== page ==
TOKYO -- "Oh, you can use Alipay," a tourist from Shanghai, China, in her 20s exclaims upon seeing a QR code dandling from the neck of a rickshaw driver along the main street in the crowded tourism hub in the Asakusa district of Taito Ward.
When she scans the code with her smartphone and enters "9,000 yen" to finish the transaction, she and her traveling partner, another young woman, hop onto the rickshaw.
Alipay is a smartphone payment service offered by a financial services group under China's largest e-commerce website operator Alibaba Group Holdings Ltd. Currently, the service boasts 600 million users worldwide. The service withdraws money from the bank account of the user and deposits it in the account of member businesses, and it has spread explosively across China, from department stores to open-air markets. Alipay effectively established a cashless culture in the country. In Japan as well, Alipay can be used at over 50,000 businesses.
There is also another side to Alipay's business -- a giant credit database. Customer data acquired via transactions is combined with purchase history on Alibaba's website as well as personal data from social networking services used on a person's smartphone, to calculate a numerical credit score for the individual. Alipay-affiliated banks carry out micro-credit financing using this big data and AI screening, and are rolling out loan services that can be completed in mere minutes over the internet -- and users are rapidly increasing.
A top member of Alipay's operating firm boasted, "We are partnered with over 200 financial organizations in China alone. With the data, we can provide services to more people -- faster."
Alibaba is not alone. Amazon, Google, Apple and other companies that provide a "platform" for other firms to do business are referred to as "platformers." Their power has expanded along with the spread of the internet, and they collect and analyze a large amount of customer data using IT resources, and some companies are even venturing into the financial service arena, encroaching on the original business of banks -- finance and payment.
The world's largest e-commerce website Amazon is rumored to make its debut into the banking world. The new "Amazon Lending" service is geared toward financing the working capital of the business operators that sell their products on the Amazon platform, and it has already made around 20,000 loans around the world.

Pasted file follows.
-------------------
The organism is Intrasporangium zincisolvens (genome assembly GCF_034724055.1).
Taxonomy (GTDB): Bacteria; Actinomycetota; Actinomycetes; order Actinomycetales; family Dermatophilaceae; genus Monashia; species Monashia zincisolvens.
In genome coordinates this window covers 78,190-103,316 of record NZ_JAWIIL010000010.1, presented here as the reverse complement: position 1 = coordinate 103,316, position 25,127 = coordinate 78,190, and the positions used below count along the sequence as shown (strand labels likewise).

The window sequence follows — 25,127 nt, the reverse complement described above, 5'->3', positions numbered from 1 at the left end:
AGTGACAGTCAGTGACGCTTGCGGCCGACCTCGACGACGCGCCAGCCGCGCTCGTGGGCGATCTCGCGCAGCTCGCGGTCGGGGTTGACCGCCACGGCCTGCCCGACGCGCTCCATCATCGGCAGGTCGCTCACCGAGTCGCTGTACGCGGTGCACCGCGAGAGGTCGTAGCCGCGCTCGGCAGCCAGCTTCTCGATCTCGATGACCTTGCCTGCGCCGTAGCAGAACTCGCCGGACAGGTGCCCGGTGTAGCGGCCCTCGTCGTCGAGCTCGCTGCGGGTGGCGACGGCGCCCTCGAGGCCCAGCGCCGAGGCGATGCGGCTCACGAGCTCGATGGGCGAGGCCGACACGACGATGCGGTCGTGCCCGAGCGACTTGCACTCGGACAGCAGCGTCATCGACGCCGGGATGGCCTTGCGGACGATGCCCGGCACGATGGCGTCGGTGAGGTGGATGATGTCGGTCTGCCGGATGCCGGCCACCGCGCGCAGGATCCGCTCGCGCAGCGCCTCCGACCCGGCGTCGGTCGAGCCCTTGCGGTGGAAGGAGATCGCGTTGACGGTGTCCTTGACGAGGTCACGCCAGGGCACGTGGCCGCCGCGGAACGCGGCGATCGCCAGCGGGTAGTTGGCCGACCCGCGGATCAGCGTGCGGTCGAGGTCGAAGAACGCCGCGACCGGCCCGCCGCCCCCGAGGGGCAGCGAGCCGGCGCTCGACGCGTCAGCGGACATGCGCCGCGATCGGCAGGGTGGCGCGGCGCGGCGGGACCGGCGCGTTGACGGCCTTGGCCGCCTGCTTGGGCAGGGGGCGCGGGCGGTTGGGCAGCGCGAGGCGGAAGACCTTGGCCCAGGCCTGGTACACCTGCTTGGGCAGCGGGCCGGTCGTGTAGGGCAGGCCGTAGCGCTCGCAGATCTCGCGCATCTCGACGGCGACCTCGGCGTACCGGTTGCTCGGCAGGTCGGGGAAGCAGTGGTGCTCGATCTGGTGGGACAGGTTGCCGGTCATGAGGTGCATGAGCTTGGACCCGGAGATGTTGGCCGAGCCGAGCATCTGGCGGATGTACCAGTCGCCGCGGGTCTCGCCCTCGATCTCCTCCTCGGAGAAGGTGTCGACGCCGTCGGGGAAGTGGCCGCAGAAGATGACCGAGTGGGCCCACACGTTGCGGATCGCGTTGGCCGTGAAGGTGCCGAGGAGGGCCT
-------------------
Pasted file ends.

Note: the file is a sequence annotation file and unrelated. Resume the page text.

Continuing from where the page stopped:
Continuing to develop payment platforms internationally, the U.S. company PayPal Holdings Inc. has also begun offering financing to the companies that use its services. In 2017, PayPal acquired a U.S. financial firm, and is working on strengthening its presence in that market.
But all these movements are not limited to companies outside of Japan. At a press conference held at the end of July, an executive from major messaging company LINE Corp. declared that they would "revolutionize payments" with the firm's "Line Pay" QR code transaction service. By employing measures such as making the transaction fees levied on business owners free for a set period of time, LINE plans to increase the number of locations were Line Pay can be used from the current figure of over 90,000 businesses to 1 million by the end of 2018.
President Takeshi Idezawa said that people "will be able to buy insurance and securities through the LINE app," showing his confidence in the company's expansion into the financial sphere.
Meanwhile, major e-commerce firm Rakuten Inc. has also already begun offering financing services that calculate credit scores of companies selling on the website using sales figures and other information, and started its own QR code payment system in 2017.
"Right now, e-commerce and finance are inseparable," said Masayuki Hosaka, representative director and vice chairman at Rakuten, who is in charge of the company's ventures in the financial field. "I would like to further expand the economic sphere of Rakuten using this data."
The feeling of crisis among banks, which once reigned at the pinnacle of the financial sphere, over the threat to their very existence is growing stronger with the rise of so-called platformers.
"The entrance into the market by players with superior customer bases, brands and IT knowledge is a large threat," said an executive at a major bank. "We also have to consider which services to toss out and which to strengthen one by one."
(Japanese original by Business News Department financial news team)
This is Part 1 in a series.